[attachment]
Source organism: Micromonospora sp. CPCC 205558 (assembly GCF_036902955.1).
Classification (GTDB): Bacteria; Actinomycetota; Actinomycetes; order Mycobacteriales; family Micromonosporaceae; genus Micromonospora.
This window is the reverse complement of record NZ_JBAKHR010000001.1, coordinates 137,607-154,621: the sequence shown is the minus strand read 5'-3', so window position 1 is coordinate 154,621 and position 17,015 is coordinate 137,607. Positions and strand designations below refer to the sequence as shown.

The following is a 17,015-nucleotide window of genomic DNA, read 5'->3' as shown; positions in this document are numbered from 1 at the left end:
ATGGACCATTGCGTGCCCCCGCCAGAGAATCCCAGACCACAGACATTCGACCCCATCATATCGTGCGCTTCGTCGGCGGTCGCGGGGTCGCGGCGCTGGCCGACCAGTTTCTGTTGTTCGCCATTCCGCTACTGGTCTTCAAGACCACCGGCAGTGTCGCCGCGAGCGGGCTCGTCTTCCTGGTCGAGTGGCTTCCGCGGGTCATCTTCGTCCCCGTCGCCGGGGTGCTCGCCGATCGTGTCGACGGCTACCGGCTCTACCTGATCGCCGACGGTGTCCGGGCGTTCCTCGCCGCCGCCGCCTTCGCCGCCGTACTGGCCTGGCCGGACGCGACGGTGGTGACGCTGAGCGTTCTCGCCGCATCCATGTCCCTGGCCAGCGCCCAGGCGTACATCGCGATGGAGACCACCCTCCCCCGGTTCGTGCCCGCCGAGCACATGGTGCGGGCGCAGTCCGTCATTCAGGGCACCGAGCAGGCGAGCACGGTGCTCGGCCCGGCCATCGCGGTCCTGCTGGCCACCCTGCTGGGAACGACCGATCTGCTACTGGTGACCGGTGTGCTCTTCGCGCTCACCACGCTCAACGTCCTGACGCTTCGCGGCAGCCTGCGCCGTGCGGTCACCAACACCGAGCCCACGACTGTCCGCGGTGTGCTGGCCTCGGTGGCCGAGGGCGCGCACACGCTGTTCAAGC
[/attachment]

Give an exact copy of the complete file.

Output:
Source organism: Micromonospora sp. CPCC 205558 (assembly GCF_036902955.1).
Classification (GTDB): Bacteria; Actinomycetota; Actinomycetes; order Mycobacteriales; family Micromonosporaceae; genus Micromonospora.
This window is the reverse complement of record NZ_JBAKHR010000001.1, coordinates 137,607-154,621: the sequence shown is the minus strand read 5'-3', so window position 1 is coordinate 154,621 and position 17,015 is coordinate 137,607. Positions and strand designations below refer to the sequence as shown.

The following is a 17,015-nucleotide window of genomic DNA, read 5'->3' as shown; positions in this document are numbered from 1 at the left end:
ATGGACCATTGCGTGCCCCCGCCAGAGAATCCCAGACCACAGACATTCGACCCCATCATATCGTGCGCTTCGTCGGCGGTCGCGGGGTCGCGGCGCTGGCCGACCAGTTTCTGTTGTTCGCCATTCCGCTACTGGTCTTCAAGACCACCGGCAGTGTCGCCGCGAGCGGGCTCGTCTTCCTGGTCGAGTGGCTTCCGCGGGTCATCTTCGTCCCCGTCGCCGGGGTGCTCGCCGATCGTGTCGACGGCTACCGGCTCTACCTGATCGCCGACGGTGTCCGGGCGTTCCTCGCCGCCGCCGCCTTCGCCGCCGTACTGGCCTGGCCGGACGCGACGGTGGTGACGCTGAGCGTTCTCGCCGCATCCATGTCCCTGGCCAGCGCCCAGGCGTACATCGCGATGGAGACCACCCTCCCCCGGTTCGTGCCCGCCGAGCACATGGTGCGGGCGCAGTCCGTCATTCAGGGCACCGAGCAGGCGAGCACGGTGCTCGGCCCGGCCATCGCGGTCCTGCTGGCCACCCTGCTGGGAACGACCGATCTGCTACTGGTGACCGGTGTGCTCTTCGCGCTCACCACGCTCAACGTCCTGACGCTTCGCGGCAGCCTGCGCCGTGCGGTCACCAACACCGAGCCCACGACTGTCCGCGGTGTGCTGGCCTCGGTGGCCGAGGGCGCGCACACGCTGTTCAAGC